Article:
National Review editor Rich Lowry’s new book, Lincoln Unbound: How an Ambitious Young Railsplitter Saved the American Dream — And How We Can Do It Again, is about the “why” of Lincoln. “A commitment to the fulfillment of individual potential — his own and that of others — was Lincoln’s true north, the bright thread running from his first statement as a novice political candidate in his early twenties to his utterances as one of the world’s greatest statesmen,” Rich writes. Lincoln hated “isolation, backwardness, and any obstacles to the development of a cash economy and maximal openness and change,” he observes. Lincoln’s standard “advice to aspiring lawyers, to discouraged friends, and to penurious relatives came down to exhortations to work, and then to work some more.”
Rich talks more about Lincoln Unbound with National Review Online’s Kathryn Jean Lopez.
RICH LOWRY: Yes. In Lincoln’s telling, America exists to give all people the chance to rise. We are, by birthright and through our free institutions, a nation of aspiration. He believed this in the marrow of the bones with which he had labored all during his youth. It suffused his determination, as a boy and into his early adulthood, to read and to learn, so he could do something besides chop and plow all his life. It was the touchstone of his politics as a Whig and then as a Republican.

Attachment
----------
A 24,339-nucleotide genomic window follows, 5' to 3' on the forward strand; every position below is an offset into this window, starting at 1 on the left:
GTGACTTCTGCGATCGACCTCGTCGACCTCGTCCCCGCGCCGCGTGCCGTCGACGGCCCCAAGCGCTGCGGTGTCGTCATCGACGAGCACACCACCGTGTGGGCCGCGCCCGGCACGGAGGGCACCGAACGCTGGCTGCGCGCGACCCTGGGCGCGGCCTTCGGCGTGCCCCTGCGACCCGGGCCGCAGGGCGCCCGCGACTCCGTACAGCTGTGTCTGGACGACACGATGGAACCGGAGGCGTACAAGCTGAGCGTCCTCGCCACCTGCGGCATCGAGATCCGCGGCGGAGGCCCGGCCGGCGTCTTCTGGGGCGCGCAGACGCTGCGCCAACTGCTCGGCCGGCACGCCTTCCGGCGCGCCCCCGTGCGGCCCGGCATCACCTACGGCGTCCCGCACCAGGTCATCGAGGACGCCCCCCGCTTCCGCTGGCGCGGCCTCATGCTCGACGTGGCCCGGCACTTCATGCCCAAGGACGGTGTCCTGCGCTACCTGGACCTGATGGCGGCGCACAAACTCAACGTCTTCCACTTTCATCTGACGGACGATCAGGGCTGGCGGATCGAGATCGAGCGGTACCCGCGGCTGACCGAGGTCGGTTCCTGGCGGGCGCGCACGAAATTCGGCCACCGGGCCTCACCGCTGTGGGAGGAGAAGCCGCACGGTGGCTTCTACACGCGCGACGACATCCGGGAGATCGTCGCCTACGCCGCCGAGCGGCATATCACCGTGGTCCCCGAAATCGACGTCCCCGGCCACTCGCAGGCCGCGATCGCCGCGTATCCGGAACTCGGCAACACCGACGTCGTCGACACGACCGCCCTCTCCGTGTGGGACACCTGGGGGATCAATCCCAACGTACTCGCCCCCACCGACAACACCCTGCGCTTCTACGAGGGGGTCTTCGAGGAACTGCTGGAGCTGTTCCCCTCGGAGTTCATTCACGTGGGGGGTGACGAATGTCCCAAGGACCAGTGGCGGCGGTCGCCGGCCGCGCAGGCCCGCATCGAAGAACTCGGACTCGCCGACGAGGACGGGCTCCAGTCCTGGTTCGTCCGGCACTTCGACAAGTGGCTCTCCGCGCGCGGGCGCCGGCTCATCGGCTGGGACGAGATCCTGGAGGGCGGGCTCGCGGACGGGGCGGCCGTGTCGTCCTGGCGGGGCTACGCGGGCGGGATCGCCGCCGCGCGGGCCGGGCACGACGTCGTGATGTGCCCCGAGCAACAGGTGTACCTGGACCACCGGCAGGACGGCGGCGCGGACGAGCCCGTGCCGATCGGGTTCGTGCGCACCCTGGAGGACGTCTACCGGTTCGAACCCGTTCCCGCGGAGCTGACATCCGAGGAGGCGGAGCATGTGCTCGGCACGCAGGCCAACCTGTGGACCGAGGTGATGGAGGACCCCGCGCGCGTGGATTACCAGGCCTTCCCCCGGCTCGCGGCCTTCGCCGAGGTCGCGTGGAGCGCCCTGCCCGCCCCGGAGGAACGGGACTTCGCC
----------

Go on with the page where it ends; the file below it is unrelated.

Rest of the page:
If there is one thing to know about Lincoln, it is this belief. His war leadership and his martyrdom get so much attention, understandably. But Lincoln’s vision for the country goes deeper than either of those things.
LOWRY: This is a major irony of Lincoln’s image (and my subtitle). In the normal course of things, he never would have wanted to be known as a rail-splitter. He got that moniker when Illinois Republicans made him their favorite son for president in 1860, and hauled out some rails he had supposedly cut decades ago. This was genius marketing. But he wasn’t an ax (or maul) person. He was more a half-dollar person.
He told a story in the White House that captured this. When he was a teenager, Lincoln had built a little boat that idled at an Ohio River landing. Two men approached in carriages. They wanted to meet a steamboat coming down river. Seeing Lincoln’s boat, they asked if he’d take them and their trunks out to meet the steamboat. Lincoln obliged and, when they were about to steam off, yelled out that they had forgotten to pay him. They each tossed a silver half-dollar onto the bottom of his little boat. Lincoln had, as he put it, “earned my first dollar.”
“In these days it seems to me a trifle,” he recalled, “but it was a most important incident in my life. I could scarcely credit that I, a poor boy, had earned a dollar in less than a day — that by honest work I had earned a dollar. The world seemed wider and fairer before me. I was a more hopeful and confident being from that time.”
The story captures so much about Lincoln: Here he is on a commercial throughway, the Ohio River. Here he is rejoicing in earnings from his labor. Here he is fired with ambition by the sight of those half-dollars — belonging to him, a token of services rendered and rewarded in a free and fair exchange.